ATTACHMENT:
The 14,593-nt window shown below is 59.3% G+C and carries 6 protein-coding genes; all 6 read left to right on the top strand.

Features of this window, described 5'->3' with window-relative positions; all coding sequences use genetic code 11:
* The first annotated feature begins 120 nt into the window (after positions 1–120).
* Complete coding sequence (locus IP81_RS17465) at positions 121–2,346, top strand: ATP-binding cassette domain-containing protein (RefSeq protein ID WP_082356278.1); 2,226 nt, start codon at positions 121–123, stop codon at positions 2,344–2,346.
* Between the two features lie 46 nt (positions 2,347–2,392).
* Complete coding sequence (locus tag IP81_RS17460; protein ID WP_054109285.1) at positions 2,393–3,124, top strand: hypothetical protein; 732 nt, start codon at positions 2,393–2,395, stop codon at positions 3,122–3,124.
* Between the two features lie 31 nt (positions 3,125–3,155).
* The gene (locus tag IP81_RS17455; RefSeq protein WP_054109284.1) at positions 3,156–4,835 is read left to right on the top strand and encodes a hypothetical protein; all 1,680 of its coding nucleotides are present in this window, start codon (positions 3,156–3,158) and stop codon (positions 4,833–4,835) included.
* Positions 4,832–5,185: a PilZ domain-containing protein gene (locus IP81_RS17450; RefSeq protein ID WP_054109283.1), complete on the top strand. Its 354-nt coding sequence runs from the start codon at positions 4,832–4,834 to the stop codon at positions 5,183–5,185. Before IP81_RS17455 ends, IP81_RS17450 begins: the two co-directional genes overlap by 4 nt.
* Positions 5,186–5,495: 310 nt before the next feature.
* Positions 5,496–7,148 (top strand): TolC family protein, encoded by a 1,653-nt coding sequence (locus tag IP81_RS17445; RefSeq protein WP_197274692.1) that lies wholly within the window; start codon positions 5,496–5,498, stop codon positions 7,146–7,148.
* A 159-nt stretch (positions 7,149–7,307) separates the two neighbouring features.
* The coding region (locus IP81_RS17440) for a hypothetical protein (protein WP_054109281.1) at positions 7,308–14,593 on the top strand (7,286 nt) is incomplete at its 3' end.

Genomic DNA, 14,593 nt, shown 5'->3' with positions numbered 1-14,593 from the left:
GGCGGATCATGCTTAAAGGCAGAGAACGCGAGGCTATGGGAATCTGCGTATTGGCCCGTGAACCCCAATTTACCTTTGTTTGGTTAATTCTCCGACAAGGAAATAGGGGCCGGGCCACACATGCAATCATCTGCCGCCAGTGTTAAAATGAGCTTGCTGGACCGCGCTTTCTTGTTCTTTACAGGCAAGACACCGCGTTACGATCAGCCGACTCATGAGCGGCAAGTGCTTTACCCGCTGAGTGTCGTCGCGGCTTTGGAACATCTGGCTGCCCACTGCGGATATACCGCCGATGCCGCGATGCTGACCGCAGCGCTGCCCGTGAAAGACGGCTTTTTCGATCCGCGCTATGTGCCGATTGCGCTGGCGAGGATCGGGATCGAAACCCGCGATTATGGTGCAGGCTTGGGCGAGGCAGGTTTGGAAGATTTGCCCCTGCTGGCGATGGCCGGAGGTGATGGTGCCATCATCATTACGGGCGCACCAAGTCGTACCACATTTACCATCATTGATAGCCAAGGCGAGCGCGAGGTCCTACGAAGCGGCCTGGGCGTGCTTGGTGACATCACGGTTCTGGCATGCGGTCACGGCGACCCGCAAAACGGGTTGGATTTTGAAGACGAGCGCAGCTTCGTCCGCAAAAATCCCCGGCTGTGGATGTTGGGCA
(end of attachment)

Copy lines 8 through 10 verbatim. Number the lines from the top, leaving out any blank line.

* The gene (locus tag IP81_RS17455; RefSeq protein WP_054109284.1) at positions 3,156–4,835 is read left to right on the top strand and encodes a hypothetical protein; all 1,680 of its coding nucleotides are present in this window, start codon (positions 3,156–3,158) and stop codon (positions 4,833–4,835) included.
* Positions 4,832–5,185: a PilZ domain-containing protein gene (locus IP81_RS17450; RefSeq protein ID WP_054109283.1), complete on the top strand. Its 354-nt coding sequence runs from the start codon at positions 4,832–4,834 to the stop codon at positions 5,183–5,185. Before IP81_RS17455 ends, IP81_RS17450 begins: the two co-directional genes overlap by 4 nt.
* Positions 5,186–5,495: 310 nt before the next feature.